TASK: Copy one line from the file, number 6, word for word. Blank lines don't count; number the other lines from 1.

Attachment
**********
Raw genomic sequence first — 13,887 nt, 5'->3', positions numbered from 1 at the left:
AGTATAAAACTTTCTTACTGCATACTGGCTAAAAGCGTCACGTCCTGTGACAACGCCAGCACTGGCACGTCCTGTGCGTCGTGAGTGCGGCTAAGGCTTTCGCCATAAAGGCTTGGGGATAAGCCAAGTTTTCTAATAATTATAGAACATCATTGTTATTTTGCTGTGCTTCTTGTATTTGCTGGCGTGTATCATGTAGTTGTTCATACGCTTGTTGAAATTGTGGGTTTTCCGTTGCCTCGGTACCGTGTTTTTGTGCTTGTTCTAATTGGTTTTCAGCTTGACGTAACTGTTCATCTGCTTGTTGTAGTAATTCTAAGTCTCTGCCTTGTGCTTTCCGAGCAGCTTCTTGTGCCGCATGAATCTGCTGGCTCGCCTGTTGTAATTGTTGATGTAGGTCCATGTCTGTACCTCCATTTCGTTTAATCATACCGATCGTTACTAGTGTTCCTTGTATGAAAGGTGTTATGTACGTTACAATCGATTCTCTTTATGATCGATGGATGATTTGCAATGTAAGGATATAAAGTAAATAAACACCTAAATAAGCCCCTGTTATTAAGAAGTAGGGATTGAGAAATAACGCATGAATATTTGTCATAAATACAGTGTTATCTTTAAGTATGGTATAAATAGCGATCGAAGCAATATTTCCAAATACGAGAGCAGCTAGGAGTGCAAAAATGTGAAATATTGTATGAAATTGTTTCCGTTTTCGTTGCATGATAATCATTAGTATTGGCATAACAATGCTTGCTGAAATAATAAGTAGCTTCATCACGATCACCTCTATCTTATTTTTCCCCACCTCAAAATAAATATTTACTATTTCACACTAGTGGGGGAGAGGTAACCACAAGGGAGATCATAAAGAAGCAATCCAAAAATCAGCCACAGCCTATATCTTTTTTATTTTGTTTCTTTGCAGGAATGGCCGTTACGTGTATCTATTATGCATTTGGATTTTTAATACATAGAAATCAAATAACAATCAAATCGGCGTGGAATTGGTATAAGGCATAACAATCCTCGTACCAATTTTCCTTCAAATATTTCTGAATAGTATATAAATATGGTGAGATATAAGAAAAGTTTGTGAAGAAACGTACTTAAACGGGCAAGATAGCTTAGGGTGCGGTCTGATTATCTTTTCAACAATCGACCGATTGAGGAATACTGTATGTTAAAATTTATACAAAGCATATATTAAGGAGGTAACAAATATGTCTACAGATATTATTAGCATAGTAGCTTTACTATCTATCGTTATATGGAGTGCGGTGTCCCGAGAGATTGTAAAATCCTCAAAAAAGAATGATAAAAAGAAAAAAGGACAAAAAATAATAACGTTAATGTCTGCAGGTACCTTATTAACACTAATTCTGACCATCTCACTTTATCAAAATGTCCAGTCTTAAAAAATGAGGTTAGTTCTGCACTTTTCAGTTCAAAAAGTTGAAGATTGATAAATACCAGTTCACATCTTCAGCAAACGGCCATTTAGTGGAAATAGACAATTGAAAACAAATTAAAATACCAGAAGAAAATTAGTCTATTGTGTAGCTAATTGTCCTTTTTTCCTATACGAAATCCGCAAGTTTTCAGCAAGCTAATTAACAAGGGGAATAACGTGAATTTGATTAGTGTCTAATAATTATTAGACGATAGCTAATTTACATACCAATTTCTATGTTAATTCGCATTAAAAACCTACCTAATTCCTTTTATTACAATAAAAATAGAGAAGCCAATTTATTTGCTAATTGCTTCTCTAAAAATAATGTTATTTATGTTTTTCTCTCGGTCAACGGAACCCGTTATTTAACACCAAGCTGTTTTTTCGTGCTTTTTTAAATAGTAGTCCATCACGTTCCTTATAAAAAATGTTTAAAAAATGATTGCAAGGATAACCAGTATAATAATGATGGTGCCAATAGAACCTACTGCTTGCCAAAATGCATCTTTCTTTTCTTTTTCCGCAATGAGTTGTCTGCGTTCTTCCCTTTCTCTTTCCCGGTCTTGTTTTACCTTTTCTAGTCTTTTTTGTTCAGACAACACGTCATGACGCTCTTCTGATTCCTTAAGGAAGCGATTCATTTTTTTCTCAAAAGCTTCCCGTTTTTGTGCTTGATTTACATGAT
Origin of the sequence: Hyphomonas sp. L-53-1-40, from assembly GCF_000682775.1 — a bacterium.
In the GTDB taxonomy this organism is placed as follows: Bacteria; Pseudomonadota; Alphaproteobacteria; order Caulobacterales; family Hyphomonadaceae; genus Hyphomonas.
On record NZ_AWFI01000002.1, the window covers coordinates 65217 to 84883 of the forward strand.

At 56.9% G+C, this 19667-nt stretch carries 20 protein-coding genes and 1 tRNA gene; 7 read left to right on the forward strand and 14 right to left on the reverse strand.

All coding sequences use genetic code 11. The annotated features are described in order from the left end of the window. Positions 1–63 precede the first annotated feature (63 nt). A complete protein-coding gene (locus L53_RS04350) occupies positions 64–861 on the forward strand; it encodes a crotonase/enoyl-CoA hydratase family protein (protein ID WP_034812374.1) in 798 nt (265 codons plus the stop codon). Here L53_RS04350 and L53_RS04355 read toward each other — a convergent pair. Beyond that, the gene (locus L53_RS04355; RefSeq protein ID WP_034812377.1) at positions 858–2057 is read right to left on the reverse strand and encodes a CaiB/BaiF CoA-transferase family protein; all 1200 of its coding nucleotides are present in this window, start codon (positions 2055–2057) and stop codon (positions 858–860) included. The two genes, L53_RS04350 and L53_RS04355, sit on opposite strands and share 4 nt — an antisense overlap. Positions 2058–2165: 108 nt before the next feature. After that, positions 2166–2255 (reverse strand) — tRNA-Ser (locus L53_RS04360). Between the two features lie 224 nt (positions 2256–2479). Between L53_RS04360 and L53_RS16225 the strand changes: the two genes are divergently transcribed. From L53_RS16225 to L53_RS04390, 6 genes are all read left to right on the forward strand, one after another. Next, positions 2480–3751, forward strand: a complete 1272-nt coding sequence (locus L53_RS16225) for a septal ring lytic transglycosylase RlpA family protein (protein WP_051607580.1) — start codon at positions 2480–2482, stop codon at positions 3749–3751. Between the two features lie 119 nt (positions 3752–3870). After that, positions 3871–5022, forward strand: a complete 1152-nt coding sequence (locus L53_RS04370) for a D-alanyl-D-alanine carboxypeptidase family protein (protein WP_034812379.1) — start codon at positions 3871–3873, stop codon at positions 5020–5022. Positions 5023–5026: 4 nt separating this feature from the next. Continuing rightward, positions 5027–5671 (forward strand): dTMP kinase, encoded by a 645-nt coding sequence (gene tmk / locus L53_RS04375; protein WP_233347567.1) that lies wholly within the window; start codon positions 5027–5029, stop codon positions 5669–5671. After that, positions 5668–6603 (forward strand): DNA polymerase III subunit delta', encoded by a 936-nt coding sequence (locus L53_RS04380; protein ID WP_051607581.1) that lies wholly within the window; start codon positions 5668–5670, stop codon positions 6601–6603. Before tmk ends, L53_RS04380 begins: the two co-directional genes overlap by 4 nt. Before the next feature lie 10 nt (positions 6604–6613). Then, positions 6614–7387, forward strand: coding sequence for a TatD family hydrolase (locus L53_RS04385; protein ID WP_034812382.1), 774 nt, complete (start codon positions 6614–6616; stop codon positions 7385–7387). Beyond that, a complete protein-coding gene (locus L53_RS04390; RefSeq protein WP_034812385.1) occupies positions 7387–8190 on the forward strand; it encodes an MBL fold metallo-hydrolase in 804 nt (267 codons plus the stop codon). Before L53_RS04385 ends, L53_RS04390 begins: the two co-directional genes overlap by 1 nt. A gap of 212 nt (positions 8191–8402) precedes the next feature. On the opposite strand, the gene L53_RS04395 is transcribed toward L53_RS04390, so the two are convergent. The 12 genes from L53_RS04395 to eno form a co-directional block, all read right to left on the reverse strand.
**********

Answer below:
At 56.9% G+C, this 19667-nt stretch carries 20 protein-coding genes and 1 tRNA gene; 7 read left to right on the forward strand and 14 right to left on the reverse strand.